•  the index of aggregate payrolls rose by 0.9% from a downwardly revised 123.7 to 124.6.
Other news included:    
  • the alternate jobs number contained in the more volatile household survey increased by  196,000 jobs.  This represents an increase of 2,585,000  million increase in jobs YoY vs. 2,919,000 in the establishment survey.  

  • Government jobs rose by +33,000. 
  • the overall employment to population ratio for all ages 16 and above rose +0.1%  from 59.3% to 59.4%,  and has risen by +0.1% YoY. The labor force participation rate was unchanged at  62.6% and is down -0.3% YoY (remember, this incl udes droves of retiring Boomers). 


Only two things held this report back from being Totally Awesome! The first is the headline 140,000 private jobs created, but as most readers probably already know, August numbers have had a history of major upward revisions.  The second - sigh - once again is wage growth, which despite a 5.1% U3 unemployment rate is unable to crack 2%.  This is terrible and continues to bode ill for the next recession whenver it may come.  I still expect this situation to improve once the broader U6 unemployment rate, which fell again this month, finally falls below 10%.

Everything else was damn near, well, awesome. Not only did both unemployment rates fall to new lows, so did short term unemployment (a leading indicator), and those not in the labor force but want a job now fell to a new post-recession low save for one month.  Involuntary part time workers did go up, but still are at the second-lowest number since the recession. The manufacturing workweek improved Manufacturing and mining employment did fall, but were more than offset by gains elsewhere. Both aggregate hours and payrools also made a new post-recession high.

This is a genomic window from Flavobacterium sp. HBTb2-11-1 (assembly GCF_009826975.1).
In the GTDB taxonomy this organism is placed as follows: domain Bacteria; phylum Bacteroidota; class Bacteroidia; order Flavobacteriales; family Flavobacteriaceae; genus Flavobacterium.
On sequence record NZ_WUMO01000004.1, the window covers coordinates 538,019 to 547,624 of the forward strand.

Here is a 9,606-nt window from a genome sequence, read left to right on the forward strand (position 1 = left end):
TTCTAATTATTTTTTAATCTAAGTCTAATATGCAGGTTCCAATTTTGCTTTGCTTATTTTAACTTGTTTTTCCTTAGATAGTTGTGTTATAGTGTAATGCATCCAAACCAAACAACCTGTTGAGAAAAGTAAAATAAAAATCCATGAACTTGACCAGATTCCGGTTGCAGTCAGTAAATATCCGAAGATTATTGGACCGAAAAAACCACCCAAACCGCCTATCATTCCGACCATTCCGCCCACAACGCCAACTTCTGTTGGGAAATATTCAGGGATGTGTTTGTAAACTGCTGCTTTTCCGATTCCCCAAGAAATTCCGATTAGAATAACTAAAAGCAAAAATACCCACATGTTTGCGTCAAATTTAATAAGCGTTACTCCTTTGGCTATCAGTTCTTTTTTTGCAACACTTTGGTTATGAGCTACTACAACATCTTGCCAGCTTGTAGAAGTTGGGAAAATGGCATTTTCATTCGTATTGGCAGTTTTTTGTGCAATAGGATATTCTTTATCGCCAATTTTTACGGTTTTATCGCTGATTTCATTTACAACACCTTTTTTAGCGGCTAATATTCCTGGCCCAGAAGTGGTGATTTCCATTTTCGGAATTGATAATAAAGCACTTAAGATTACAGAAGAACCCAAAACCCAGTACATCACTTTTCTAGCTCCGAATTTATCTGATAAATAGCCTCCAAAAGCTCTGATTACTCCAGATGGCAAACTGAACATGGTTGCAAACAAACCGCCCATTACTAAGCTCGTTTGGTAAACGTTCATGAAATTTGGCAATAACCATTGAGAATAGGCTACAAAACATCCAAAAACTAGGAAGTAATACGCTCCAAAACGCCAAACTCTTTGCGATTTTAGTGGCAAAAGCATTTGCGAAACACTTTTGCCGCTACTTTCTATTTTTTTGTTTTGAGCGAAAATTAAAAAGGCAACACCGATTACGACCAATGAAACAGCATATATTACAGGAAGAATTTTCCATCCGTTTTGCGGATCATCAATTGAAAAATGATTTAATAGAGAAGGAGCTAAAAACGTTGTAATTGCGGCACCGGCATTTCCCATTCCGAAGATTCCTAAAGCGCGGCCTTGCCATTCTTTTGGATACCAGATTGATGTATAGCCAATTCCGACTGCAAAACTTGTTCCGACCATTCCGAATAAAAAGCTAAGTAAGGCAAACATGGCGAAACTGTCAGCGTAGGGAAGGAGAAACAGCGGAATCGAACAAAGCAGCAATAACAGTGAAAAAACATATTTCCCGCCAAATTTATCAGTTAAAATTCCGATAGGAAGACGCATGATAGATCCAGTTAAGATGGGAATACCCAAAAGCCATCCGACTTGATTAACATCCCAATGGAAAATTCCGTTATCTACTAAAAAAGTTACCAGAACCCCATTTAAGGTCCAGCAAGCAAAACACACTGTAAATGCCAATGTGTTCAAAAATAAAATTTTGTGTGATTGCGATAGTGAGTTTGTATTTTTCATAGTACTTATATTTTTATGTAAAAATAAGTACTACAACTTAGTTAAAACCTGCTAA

All in all, a good report.

Thursday, September 3, 2015

US consumers power past poor manufacturing

 - by New Deal democrat

I have a new post up at, contrasting the slowdown in US manufacturing vs. the strength of the US consumer economy.

A real puzzle about real wages

 - by New Deal democrat

This morning the National Employment Law Project (NELP) released its annual update on real wages during the recovery.  Their findings are a puzzle to say the least.